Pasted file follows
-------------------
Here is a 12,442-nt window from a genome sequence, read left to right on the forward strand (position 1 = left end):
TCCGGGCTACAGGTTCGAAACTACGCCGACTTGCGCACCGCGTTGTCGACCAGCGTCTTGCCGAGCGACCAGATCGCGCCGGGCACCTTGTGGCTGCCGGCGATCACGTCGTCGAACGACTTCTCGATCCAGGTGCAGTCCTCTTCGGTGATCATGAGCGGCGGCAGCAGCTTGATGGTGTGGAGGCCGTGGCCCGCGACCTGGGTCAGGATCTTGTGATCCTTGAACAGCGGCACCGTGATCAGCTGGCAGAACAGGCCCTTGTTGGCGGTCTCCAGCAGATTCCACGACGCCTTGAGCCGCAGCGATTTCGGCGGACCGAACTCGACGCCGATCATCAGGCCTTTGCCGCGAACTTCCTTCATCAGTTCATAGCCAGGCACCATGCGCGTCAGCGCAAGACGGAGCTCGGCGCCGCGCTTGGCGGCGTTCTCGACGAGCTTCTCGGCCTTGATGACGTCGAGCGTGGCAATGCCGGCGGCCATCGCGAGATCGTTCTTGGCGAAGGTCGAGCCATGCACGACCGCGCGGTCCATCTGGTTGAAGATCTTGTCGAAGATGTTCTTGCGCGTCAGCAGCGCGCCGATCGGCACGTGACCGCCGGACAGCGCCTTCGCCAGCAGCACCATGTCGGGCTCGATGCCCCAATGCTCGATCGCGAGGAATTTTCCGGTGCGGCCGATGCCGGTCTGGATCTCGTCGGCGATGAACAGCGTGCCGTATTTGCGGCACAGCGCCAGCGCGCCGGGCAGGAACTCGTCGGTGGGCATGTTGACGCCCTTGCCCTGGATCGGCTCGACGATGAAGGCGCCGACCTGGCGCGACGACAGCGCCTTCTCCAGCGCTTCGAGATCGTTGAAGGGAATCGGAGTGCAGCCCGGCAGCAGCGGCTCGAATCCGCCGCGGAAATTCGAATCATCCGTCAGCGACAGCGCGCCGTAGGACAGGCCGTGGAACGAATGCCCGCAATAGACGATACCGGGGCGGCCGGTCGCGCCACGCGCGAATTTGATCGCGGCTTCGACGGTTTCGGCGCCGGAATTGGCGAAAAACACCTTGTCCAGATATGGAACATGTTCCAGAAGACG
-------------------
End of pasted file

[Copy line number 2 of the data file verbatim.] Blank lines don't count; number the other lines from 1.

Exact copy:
TCCGGGCTACAGGTTCGAAACTACGCCGACTTGCGCACCGCGTTGTCGACCAGCGTCTTGCCGAGCGACCAGATCGCGCCGGGCACCTTGTGGCTGCCGGCGATCACGTCGTCGAACGACTTCTCGATCCAGGTGCAGTCCTCTTCGGTGATCATGAGCGGCGGCAGCAGCTTGATGGTGTGGAGGCCGTGGCCCGCGACCTGGGTCAGGATCTTGTGATCCTTGAACAGCGGCACCGTGATCAGCTGGCAGAACAGGCCCTTGTTGGCGGTCTCCAGCAGATTCCACGACGCCTTGAGCCGCAGCGATTTCGGCGGACCGAACTCGACGCCGATCATCAGGCCTTTGCCGCGAACTTCCTTCATCAGTTCATAGCCAGGCACCATGCGCGTCAGCGCAAGACGGAGCTCGGCGCCGCGCTTGGCGGCGTTCTCGACGAGCTTCTCGGCCTTGATGACGTCGAGCGTGGCAATGCCGGCGGCCATCGCGAGATCGTTCTTGGCGAAGGTCGAGCCATGCACGACCGCGCGGTCCATCTGGTTGAAGATCTTGTCGAAGATGTTCTTGCGCGTCAGCAGCGCGCCGATCGGCACGTGACCGCCGGACAGCGCCTTCGCCAGCAGCACCATGTCGGGCTCGATGCCCCAATGCTCGATCGCGAGGAATTTTCCGGTGCGGCCGATGCCGGTCTGGATCTCGTCGGCGATGAACAGCGTGCCGTATTTGCGGCACAGCGCCAGCGCGCCGGGCAGGAACTCGTCGGTGGGCATGTTGACGCCCTTGCCCTGGATCGGCTCGACGATGAAGGCGCCGACCTGGCGCGACGACAGCGCCTTCTCCAGCGCTTCGAGATCGTTGAAGGGAATCGGAGTGCAGCCCGGCAGCAGCGGCTCGAATCCGCCGCGGAAATTCGAATCATCCGTCAGCGACAGCGCGCCGTAGGACAGGCCGTGGAACGAATGCCCGCAATAGACGATACCGGGGCGGCCGGTCGCGCCACGCGCGAATTTGATCGCGGCTTCGACGGTTTCGGCGCCGGAATTGGCGAAAAACACCTTGTCCAGATATGGAACATGTTCCAGAAGACG